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Collecting donated clothes

Collecting donated clothes

30th July 2007

Goodwill, Salvation Army, Value Village and the like do a good job collecting donated items from individuals (and discontinues items from retail stores) and selling them cheap for those who can use them, and employing people in the process.  Goodwill especially strives to employ disabled people in all capacities – not only sorting and pricing but also at register.  I sometimes joke that Goodwill is spiritually equivalent to khadi in America :-)
What about Indian clothes?  Most likely these stores can’t sell them.  Many people want to donate Indian clothes to organisations like AID.  In some cases we are able to take them and give them to needy folks in India.  But sometimes this becomes costlier than it is worth, especially when we start dealing with larger quantities.  Apart from the logistics of transporting, sorting, etc, NRI clothes quite frankly are not the best suited for rural and urban-poor lifestyles.
Yesterday we held a yard sale in Silver Spring, Maryland and along with our handicraft and khadi products from Indian village partners, we also put up 5-6 bags worth of second hand saris & salvar kamiz sets that people had donated.  Much to our surprise these were very popular among the American / International crowd.  A young Indian woman stopped by and bought some handicrafts, then promptly went home and brought back 3 kurtas to donate for sale.  These were actually new.  Another Indian woman bought both handicrafts and a second-hand salwar suit in very good condtion – for a fraction of what it would have cost new.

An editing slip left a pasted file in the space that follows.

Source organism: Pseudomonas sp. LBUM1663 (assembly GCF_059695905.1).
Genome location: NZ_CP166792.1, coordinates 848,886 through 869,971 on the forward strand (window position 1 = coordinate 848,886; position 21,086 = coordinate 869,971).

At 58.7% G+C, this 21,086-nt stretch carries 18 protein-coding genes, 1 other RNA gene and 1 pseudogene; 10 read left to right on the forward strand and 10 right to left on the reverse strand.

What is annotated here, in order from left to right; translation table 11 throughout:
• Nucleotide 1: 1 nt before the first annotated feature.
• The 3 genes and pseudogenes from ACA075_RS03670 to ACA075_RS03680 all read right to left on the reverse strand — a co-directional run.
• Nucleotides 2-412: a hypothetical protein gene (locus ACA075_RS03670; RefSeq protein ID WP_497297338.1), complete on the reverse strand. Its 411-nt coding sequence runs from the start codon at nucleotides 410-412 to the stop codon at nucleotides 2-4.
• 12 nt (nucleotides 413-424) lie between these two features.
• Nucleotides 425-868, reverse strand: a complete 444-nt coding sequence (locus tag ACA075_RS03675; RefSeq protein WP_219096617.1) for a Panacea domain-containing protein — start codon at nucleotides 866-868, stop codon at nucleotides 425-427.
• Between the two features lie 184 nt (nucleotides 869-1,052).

Many Indians in US are overflowing with Indian clothes and have not enough places to go in them.  Of course they could take them back to India and donate them to needy in their neighborhoods back home.  Next best thing is to hold a yard sale and just donate the money for a good cause.
So that is what AID facilitated – and we found that people were quite happy to get a chance to buy these “fancy” outfits that may not necessarily be the latest fashion in India or among NRIs but were different and exciting for someone new to them.  We sold 2-piece and 3-piece sets for $5.  Next time we might consider $10 for the ones with finer embroidery.  Saris went for $10, and a silk sari for $15.  With proper hangers or racks, these easily draw people and give Indian community a chance to see their gently used outfits help a good cause.

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